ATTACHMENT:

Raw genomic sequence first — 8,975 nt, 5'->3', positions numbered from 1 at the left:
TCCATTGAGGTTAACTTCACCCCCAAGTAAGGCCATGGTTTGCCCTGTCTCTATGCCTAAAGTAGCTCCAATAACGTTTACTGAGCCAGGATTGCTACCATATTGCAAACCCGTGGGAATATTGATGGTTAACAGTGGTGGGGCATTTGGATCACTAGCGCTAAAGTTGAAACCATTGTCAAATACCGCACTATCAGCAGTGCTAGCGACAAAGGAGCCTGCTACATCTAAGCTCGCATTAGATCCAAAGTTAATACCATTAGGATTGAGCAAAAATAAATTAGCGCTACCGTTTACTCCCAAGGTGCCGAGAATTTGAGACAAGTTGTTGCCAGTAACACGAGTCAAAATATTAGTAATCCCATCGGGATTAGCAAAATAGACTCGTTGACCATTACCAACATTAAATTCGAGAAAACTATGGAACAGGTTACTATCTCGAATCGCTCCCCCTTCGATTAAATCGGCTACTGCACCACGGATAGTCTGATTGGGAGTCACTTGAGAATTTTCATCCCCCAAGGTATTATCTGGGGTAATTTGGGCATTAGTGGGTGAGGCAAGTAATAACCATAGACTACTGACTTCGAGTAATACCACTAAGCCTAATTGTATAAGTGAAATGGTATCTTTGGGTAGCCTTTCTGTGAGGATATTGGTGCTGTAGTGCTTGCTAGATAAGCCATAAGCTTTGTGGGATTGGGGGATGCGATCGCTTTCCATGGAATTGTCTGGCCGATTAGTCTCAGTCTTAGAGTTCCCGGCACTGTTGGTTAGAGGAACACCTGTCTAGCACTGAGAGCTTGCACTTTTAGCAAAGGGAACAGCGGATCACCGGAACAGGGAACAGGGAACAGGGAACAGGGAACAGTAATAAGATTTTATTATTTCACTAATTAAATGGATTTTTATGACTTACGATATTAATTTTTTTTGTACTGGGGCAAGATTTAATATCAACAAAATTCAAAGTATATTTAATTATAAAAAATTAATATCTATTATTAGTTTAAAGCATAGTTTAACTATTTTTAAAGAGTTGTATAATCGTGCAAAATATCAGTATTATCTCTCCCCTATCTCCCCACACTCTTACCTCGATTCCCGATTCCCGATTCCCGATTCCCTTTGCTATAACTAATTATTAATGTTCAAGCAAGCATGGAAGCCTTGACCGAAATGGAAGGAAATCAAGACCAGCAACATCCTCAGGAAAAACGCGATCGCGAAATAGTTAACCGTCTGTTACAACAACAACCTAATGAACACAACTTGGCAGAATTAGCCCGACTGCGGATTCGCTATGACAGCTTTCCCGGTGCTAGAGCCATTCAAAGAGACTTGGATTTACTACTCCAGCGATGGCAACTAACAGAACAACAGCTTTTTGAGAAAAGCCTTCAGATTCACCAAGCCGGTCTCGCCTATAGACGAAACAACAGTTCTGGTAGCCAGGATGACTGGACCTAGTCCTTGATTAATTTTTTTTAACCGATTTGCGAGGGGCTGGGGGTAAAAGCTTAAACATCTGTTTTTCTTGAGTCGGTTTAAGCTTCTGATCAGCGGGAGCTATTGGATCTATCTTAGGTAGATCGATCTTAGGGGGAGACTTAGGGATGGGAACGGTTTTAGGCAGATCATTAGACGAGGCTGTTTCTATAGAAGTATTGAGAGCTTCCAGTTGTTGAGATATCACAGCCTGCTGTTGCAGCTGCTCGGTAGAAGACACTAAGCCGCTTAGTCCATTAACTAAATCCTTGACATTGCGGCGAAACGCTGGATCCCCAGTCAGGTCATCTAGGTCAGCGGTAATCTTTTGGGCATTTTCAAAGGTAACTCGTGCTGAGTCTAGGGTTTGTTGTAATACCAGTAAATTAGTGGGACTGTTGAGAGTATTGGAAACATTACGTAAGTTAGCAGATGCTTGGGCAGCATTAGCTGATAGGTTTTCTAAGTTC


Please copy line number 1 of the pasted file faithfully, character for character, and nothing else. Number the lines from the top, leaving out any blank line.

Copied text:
Raw genomic sequence first — 8,975 nt, 5'->3', positions numbered from 1 at the left: